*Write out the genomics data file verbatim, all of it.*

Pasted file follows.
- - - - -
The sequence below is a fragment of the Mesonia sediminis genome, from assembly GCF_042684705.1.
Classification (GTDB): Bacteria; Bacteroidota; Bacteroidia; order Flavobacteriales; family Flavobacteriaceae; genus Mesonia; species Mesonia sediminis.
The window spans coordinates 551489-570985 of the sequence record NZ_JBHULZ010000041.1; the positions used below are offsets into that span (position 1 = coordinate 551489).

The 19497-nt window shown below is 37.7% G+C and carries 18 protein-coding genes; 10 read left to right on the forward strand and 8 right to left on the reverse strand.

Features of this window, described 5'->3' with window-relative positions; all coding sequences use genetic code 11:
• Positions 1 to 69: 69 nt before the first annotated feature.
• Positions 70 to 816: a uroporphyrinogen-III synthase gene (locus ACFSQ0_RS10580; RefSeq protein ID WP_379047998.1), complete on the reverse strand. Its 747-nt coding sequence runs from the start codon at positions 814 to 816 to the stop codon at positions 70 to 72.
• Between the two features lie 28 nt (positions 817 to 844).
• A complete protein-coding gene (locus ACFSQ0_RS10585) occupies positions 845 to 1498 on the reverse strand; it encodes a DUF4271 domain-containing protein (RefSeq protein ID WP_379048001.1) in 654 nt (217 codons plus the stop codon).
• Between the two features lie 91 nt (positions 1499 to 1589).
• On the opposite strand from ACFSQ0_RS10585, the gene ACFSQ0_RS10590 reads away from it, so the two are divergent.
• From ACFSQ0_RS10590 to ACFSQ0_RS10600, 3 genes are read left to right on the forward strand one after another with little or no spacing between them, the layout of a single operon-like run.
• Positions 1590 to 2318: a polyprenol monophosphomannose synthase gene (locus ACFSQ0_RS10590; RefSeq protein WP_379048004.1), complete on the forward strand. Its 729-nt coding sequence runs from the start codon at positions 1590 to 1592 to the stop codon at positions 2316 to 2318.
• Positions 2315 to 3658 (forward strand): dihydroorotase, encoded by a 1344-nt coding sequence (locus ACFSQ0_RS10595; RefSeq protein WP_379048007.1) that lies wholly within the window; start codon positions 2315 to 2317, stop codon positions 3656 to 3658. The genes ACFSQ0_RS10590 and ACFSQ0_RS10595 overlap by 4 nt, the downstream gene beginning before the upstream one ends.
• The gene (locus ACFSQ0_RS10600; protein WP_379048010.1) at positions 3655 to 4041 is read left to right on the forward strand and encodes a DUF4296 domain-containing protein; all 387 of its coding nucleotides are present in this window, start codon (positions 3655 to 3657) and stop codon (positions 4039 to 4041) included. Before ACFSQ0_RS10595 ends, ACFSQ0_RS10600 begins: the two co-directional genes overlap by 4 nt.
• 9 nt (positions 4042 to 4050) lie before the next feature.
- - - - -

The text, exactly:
The sequence below is a fragment of the Mesonia sediminis genome, from assembly GCF_042684705.1.
Classification (GTDB): Bacteria; Bacteroidota; Bacteroidia; order Flavobacteriales; family Flavobacteriaceae; genus Mesonia; species Mesonia sediminis.
The window spans coordinates 551489-570985 of the sequence record NZ_JBHULZ010000041.1; the positions used below are offsets into that span (position 1 = coordinate 551489).

The 19497-nt window shown below is 37.7% G+C and carries 18 protein-coding genes; 10 read left to right on the forward strand and 8 right to left on the reverse strand.

Features of this window, described 5'->3' with window-relative positions; all coding sequences use genetic code 11:
• Positions 1 to 69: 69 nt before the first annotated feature.
• Positions 70 to 816: a uroporphyrinogen-III synthase gene (locus ACFSQ0_RS10580; RefSeq protein ID WP_379047998.1), complete on the reverse strand. Its 747-nt coding sequence runs from the start codon at positions 814 to 816 to the stop codon at positions 70 to 72.
• Between the two features lie 28 nt (positions 817 to 844).
• A complete protein-coding gene (locus ACFSQ0_RS10585) occupies positions 845 to 1498 on the reverse strand; it encodes a DUF4271 domain-containing protein (RefSeq protein ID WP_379048001.1) in 654 nt (217 codons plus the stop codon).
• Between the two features lie 91 nt (positions 1499 to 1589).
• On the opposite strand from ACFSQ0_RS10585, the gene ACFSQ0_RS10590 reads away from it, so the two are divergent.
• From ACFSQ0_RS10590 to ACFSQ0_RS10600, 3 genes are read left to right on the forward strand one after another with little or no spacing between them, the layout of a single operon-like run.
• Positions 1590 to 2318: a polyprenol monophosphomannose synthase gene (locus ACFSQ0_RS10590; RefSeq protein WP_379048004.1), complete on the forward strand. Its 729-nt coding sequence runs from the start codon at positions 1590 to 1592 to the stop codon at positions 2316 to 2318.
• Positions 2315 to 3658 (forward strand): dihydroorotase, encoded by a 1344-nt coding sequence (locus ACFSQ0_RS10595; RefSeq protein WP_379048007.1) that lies wholly within the window; start codon positions 2315 to 2317, stop codon positions 3656 to 3658. The genes ACFSQ0_RS10590 and ACFSQ0_RS10595 overlap by 4 nt, the downstream gene beginning before the upstream one ends.
• The gene (locus ACFSQ0_RS10600; protein WP_379048010.1) at positions 3655 to 4041 is read left to right on the forward strand and encodes a DUF4296 domain-containing protein; all 387 of its coding nucleotides are present in this window, start codon (positions 3655 to 3657) and stop codon (positions 4039 to 4041) included. Before ACFSQ0_RS10595 ends, ACFSQ0_RS10600 begins: the two co-directional genes overlap by 4 nt.
• 9 nt (positions 4042 to 4050) lie before the next feature.